A handful of people not at the game may watch it in England, but I’m fairly sure soccer has that market covered.

For all the viewer(s) of this game, it will be worth watching.

Just because there will be more viewers watching Home and Away than this final at 1am AEST, doesn’t take away from the fact that Australia and New Zealand are the two best nations in the world and the amount of talent on display in this game will be truly mind blowing. If you prefer reality TV, this game will have that element anyway. If you like Dancing with the Stars, watch Greg Inglis’ footwork. If you like the X Factor, Billy Slater will be on display (and probably at 3am in the morning). If you like Australia’s got Talent you will see Paul Gallen do things which shouldn’t be humanely possible. 

Australia should win, but they should have won the last Rugby League World Cup. They didn’t.

The Australian cricket team should have beaten Bangladesh in 2005 , but they didn’t. At odds of 150-1, Greece were given no hope to win the 2005 Euro Championship- but they did. England were meant to beat the US in the 1950 World Cup Soccer tournament and with 20 shots on goal to one they should have. But they lost 0-1.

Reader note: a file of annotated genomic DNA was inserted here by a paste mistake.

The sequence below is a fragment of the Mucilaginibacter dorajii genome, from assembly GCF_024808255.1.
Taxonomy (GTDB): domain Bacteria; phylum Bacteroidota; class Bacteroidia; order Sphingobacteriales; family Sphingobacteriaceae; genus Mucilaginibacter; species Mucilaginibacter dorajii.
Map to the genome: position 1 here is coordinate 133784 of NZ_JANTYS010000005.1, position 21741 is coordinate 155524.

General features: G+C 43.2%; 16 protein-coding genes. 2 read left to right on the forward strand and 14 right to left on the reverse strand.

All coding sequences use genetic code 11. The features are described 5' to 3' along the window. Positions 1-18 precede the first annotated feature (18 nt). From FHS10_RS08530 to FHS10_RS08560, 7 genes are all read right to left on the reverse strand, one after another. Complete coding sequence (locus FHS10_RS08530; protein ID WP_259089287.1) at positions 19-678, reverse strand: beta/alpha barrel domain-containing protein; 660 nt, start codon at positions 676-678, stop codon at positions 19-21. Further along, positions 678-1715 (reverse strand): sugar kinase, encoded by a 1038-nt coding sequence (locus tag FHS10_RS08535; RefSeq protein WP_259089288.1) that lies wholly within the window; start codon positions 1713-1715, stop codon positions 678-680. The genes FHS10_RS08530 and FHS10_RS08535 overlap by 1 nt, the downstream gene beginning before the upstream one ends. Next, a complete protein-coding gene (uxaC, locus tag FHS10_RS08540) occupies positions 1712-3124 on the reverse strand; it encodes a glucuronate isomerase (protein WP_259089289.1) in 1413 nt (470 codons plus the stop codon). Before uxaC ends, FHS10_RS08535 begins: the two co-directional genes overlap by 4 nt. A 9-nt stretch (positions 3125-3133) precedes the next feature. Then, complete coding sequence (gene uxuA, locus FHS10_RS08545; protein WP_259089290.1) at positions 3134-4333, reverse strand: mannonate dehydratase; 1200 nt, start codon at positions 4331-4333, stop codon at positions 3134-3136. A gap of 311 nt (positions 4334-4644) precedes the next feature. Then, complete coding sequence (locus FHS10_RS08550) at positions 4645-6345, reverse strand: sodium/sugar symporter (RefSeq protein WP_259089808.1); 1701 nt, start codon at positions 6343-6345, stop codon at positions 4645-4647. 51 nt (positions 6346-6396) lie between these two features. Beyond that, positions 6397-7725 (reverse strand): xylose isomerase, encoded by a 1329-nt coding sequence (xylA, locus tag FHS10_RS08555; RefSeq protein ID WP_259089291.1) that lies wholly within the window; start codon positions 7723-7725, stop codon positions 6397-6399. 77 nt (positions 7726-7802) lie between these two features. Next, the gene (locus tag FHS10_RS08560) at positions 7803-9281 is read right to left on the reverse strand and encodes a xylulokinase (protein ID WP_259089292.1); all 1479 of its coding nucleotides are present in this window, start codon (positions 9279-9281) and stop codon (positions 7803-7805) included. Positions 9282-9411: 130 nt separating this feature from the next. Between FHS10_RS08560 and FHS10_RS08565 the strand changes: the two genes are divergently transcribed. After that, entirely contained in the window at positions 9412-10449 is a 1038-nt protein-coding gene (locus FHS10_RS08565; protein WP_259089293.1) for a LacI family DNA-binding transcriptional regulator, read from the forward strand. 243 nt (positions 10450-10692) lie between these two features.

The Kangaroos have more attacking weapons than a US Naval ship in a Cuban Canal and can truly score from anywhere on the field. New Zealand have Rugby League Player of the Year, Sonny Bill Williams and Shaun Johnson who broke the hearts of the English last weekend and has done the same to many NRL teams.

Who will win? 

While I have watched over 600 NRL games from a couch (Terry Lamb and Steve Menzies have never done that and I don’t care that they’ve been playing) and played 102 games of touch football for the Ratpack, I’ll leave the analysis of this game to someone with slightly more pedigree than me.